If Everyone Hates Adobe, Why Is It Pulling in Record Profits?

If Everyone Hates Adobe, Why Is It Pulling in Record Profits?

Last week, Adobe reported that the fourth quarter of 2019 was the most lucrative in the company’s history, delivering annual revenues of $11 billion. Given that it’s rare to hear a good word said about Adobe in the world of photography and videography, why is the company still so incredibly successful?

You don’t have to look far to find photographers complaining about Lightroom: it’s slow, its masking functionality is put to shame by the likes of Capture One, its ability to edit skin tones is surprisingly limited, and the workspace cannot be customized. The near-unavoidable Creative Cloud Desktop app is bloated, constantly up-selling, and frequently misleading. Perhaps by far the biggest bugbear bemoaned by customers is the subscription model: no other photo editing software ties you in for 12 monthly payments with the ever-present threat that the price could be hiked at any moment. 

Adobe Rush is not free

From this, you can probably appreciate why I thought Adobe Rush was a free alternative to iMovie. One of the many slightly misleading aspects that makes Adobe's software obnoxious.

For many photographers, Adobe has them tied into a contract and thus has no incentive to innovate, fix bugs, or offer significant upgrades, but it’s not just photographers who are complaining. I’ve heard from more than a few videographers and filmmakers recently who have announced their move from Adobe Premiere Pro to DaVinci Resolve, citing stability issues and corrupt project files. Premiere can be buggy, especially if you’re on a PC running hardware that’s more than a few years old. Many users complain of customer support being incredibly slow responding to inquiries, bug reports that are seemingly ignored, and that the beta forums for some packages have become farcical.

Is Adobe Too Big to Care?

The recently launched version of Photoshop for iPad seemed indicative of how Adobe now treats its customers. No doubt, huge companies draw greater criticism simply by virtue of being so huge, but for many, the car crash that was Photoshop for iPad demonstrated a complete lack of respect for users. Instead of getting enthusiastic fans on board by exhaustively testing and evolving a new product, Adobe seemed to rush it to market, creating an application that received countless caustic reviews.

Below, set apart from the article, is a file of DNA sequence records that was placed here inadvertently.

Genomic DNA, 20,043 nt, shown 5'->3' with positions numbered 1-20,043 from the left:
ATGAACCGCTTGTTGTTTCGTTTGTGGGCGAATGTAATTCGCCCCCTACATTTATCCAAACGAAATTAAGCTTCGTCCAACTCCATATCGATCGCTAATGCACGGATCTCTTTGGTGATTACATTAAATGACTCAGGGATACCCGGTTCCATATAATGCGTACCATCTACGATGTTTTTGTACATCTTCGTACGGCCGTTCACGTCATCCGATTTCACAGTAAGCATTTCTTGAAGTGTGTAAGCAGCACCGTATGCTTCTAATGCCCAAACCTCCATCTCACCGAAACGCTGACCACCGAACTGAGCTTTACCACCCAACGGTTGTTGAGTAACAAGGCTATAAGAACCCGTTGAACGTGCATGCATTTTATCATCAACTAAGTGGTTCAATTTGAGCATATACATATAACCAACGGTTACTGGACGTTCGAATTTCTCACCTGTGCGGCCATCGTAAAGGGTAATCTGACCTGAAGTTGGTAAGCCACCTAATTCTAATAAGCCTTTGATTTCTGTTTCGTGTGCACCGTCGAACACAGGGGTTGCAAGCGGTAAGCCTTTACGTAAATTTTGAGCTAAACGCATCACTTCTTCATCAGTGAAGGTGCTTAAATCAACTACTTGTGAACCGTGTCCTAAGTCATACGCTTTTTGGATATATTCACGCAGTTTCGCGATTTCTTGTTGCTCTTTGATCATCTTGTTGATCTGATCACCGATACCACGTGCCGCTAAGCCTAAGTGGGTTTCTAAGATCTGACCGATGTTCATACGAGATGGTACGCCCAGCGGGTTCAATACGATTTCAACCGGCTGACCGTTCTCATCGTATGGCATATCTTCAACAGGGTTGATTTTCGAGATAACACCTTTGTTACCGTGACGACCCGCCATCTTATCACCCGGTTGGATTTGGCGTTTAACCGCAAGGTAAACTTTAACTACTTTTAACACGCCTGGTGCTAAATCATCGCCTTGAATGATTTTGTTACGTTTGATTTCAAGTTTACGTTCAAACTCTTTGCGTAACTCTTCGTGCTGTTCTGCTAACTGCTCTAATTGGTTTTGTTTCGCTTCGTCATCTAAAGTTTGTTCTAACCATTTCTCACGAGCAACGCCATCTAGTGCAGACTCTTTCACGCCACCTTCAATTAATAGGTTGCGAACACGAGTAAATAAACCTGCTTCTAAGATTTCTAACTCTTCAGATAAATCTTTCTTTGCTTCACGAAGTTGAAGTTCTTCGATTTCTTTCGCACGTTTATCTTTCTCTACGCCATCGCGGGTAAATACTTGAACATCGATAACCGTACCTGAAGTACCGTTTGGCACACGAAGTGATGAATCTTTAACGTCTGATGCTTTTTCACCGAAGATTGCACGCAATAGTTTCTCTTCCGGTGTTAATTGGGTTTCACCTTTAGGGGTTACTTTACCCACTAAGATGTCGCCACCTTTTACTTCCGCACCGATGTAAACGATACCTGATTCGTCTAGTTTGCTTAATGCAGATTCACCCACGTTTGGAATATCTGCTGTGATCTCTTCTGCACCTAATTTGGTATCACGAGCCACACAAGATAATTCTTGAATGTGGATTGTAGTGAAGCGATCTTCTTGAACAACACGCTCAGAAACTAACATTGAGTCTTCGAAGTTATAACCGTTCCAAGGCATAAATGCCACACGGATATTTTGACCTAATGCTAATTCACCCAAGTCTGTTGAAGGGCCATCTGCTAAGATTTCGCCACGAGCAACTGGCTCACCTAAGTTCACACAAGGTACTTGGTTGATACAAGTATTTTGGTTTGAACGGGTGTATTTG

Photoshop screengrab

I recently did a job that required a lot of compositing, something I'd never done before. Not something I'd like to try on the iPad.

Given all of these problems and the emergence of so many competitors — Capture One, Skylum, and Affinity to name but a few — why is Adobe still proving so unbelievably successful? Creative Cloud subscriptions account for the largest part of Adobe’s revenues, and from the noise, surely, dissatisfaction and customers migrating elsewhere would have an impact? Apparently not, and shareholders must have been delighted when Adobe’s share price spiked by more than 4% on December 12 at the news that revenues for the year were in excess of $11 billion.

That is a phenomenal amount of money for a company that makes niche software. This is not an operating system that is integral to every machine out there or a word processor that even your nan needs to have installed. This is hardcore, professional-level, commercial software with a comparatively limited customer base. Through sheer innovation, Adobe established itself as the industry standard across numerous professions, but how long can this last? Apparently, for the foreseeable future.

The Subscription Tsunami

Adobe realized early that software as a standalone product was not going to deliver profits forever. Eventually, demand was going to drop-off — potentially coinciding with a slackening of innovation from its developers — and Adobe was smart in predicting that its sales would reach saturation point. The number of new customers would eventually decline, and those who already owned the software were not about to blow a chunk of cash on an updated version that was barely an upgrade.